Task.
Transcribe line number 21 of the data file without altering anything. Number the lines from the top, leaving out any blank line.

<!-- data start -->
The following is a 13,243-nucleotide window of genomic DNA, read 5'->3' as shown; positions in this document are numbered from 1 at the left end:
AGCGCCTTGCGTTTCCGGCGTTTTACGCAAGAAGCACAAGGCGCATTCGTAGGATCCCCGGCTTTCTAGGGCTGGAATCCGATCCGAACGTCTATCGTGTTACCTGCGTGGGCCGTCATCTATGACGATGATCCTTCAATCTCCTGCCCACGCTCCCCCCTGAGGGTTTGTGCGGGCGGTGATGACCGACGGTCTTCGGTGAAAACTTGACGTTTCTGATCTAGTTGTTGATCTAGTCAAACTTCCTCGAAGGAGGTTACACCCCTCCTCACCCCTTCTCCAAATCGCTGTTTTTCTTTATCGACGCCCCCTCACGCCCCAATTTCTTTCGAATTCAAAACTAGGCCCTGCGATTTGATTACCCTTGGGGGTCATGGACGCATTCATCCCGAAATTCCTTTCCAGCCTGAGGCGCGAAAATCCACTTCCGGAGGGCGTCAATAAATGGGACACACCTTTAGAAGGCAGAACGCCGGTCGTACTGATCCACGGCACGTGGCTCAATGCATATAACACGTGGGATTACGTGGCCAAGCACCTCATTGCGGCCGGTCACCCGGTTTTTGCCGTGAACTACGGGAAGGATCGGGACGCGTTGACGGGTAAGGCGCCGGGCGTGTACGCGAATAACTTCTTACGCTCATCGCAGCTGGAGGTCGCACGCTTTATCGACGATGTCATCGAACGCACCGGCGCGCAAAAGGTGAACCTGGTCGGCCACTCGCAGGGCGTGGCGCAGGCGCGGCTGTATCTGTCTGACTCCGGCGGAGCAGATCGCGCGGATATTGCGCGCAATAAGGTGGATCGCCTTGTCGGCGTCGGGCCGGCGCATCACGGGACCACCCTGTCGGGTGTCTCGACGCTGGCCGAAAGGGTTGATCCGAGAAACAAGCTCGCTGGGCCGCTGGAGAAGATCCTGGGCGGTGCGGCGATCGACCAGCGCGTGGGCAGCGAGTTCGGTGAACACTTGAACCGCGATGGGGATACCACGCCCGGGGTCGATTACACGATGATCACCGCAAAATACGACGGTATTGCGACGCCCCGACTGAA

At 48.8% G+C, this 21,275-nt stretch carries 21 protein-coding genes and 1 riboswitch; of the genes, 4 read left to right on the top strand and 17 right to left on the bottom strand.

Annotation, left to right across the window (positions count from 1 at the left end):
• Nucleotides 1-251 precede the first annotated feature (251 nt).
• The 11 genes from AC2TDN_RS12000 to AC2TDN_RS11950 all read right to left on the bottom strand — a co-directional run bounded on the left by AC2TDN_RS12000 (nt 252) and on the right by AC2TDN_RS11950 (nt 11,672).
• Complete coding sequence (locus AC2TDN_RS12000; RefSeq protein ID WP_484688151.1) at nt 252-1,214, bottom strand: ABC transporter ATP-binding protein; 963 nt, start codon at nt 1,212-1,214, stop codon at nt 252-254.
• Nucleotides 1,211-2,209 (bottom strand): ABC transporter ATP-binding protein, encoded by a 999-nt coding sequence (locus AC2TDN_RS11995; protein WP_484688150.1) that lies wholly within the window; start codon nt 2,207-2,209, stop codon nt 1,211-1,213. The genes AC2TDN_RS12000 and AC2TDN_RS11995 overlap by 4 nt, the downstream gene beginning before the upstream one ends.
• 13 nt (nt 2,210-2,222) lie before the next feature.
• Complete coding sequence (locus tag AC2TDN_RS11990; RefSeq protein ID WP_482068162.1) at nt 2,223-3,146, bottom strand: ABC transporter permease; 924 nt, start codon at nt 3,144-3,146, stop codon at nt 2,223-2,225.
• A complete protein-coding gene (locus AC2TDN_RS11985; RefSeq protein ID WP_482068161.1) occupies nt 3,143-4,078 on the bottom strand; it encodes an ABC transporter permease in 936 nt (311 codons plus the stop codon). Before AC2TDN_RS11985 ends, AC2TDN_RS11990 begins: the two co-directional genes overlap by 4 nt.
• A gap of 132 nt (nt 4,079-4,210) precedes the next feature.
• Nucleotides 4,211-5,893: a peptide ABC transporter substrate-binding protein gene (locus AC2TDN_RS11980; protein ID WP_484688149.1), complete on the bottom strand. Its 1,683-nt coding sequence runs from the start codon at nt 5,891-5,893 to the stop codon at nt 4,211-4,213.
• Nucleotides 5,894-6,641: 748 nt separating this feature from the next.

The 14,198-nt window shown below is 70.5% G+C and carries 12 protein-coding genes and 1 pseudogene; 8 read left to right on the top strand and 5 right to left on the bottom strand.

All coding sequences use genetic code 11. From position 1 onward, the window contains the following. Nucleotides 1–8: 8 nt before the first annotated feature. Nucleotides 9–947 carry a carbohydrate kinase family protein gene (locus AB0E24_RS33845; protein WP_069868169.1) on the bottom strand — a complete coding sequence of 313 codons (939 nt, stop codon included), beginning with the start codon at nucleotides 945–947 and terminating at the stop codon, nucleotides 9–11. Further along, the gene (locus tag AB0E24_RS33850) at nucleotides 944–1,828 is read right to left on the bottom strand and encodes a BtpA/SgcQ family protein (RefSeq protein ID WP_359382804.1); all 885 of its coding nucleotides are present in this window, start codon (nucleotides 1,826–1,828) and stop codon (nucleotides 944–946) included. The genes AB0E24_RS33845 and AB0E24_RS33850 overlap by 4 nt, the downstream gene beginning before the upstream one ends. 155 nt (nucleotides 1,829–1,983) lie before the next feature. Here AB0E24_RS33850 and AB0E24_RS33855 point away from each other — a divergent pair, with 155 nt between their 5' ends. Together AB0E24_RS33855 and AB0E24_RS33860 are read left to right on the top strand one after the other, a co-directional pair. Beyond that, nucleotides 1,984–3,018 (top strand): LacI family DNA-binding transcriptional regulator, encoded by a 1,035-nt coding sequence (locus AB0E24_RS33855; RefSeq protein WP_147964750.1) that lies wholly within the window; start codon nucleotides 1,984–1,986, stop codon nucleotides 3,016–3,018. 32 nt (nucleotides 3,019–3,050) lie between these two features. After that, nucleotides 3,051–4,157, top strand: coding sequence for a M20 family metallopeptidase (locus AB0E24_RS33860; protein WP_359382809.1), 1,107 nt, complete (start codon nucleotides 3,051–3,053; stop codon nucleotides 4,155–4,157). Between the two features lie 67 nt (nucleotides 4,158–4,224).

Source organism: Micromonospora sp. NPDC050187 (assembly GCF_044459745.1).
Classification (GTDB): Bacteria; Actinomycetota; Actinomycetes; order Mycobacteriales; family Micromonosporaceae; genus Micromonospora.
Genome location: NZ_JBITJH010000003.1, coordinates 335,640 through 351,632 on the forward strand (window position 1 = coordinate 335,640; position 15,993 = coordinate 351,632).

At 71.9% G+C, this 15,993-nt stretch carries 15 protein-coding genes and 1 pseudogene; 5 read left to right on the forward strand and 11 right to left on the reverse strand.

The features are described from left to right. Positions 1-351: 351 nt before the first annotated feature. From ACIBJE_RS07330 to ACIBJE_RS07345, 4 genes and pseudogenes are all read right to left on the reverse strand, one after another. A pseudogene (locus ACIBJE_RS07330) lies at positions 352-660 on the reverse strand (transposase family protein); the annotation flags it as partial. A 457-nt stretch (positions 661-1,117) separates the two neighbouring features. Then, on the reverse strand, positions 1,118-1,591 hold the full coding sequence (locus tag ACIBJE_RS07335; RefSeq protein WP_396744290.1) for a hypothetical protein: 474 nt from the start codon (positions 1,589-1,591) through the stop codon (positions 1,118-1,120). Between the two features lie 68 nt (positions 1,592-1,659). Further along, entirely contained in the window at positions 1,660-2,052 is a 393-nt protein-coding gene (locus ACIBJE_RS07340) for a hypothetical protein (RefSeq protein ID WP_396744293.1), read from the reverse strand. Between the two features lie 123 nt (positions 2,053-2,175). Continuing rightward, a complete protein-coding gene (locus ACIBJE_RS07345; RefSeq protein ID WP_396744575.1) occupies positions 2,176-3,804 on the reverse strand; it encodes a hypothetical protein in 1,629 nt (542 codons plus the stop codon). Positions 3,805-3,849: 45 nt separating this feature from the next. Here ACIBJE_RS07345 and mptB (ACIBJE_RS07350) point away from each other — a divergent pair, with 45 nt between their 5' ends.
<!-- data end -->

The features are described from left to right. Positions 1-351: 351 nt before the first annotated feature. From ACIBJE_RS07330 to ACIBJE_RS07345, 4 genes and pseudogenes are all read right to left on the reverse strand, one after another. A pseudogene (locus ACIBJE_RS07330) lies at positions 352-660 on the reverse strand (transposase family protein); the annotation flags it as partial. A 457-nt stretch (positions 661-1,117) separates the two neighbouring features. Then, on the reverse strand, positions 1,118-1,591 hold the full coding sequence (locus tag ACIBJE_RS07335; RefSeq protein WP_396744290.1) for a hypothetical protein: 474 nt from the start codon (positions 1,589-1,591) through the stop codon (positions 1,118-1,120). Between the two features lie 68 nt (positions 1,592-1,659). Further along, entirely contained in the window at positions 1,660-2,052 is a 393-nt protein-coding gene (locus ACIBJE_RS07340) for a hypothetical protein (RefSeq protein ID WP_396744293.1), read from the reverse strand. Between the two features lie 123 nt (positions 2,053-2,175). Continuing rightward, a complete protein-coding gene (locus ACIBJE_RS07345; RefSeq protein ID WP_396744575.1) occupies positions 2,176-3,804 on the reverse strand; it encodes a hypothetical protein in 1,629 nt (542 codons plus the stop codon). Positions 3,805-3,849: 45 nt separating this feature from the next. Here ACIBJE_RS07345 and mptB (ACIBJE_RS07350) point away from each other — a divergent pair, with 45 nt between their 5' ends.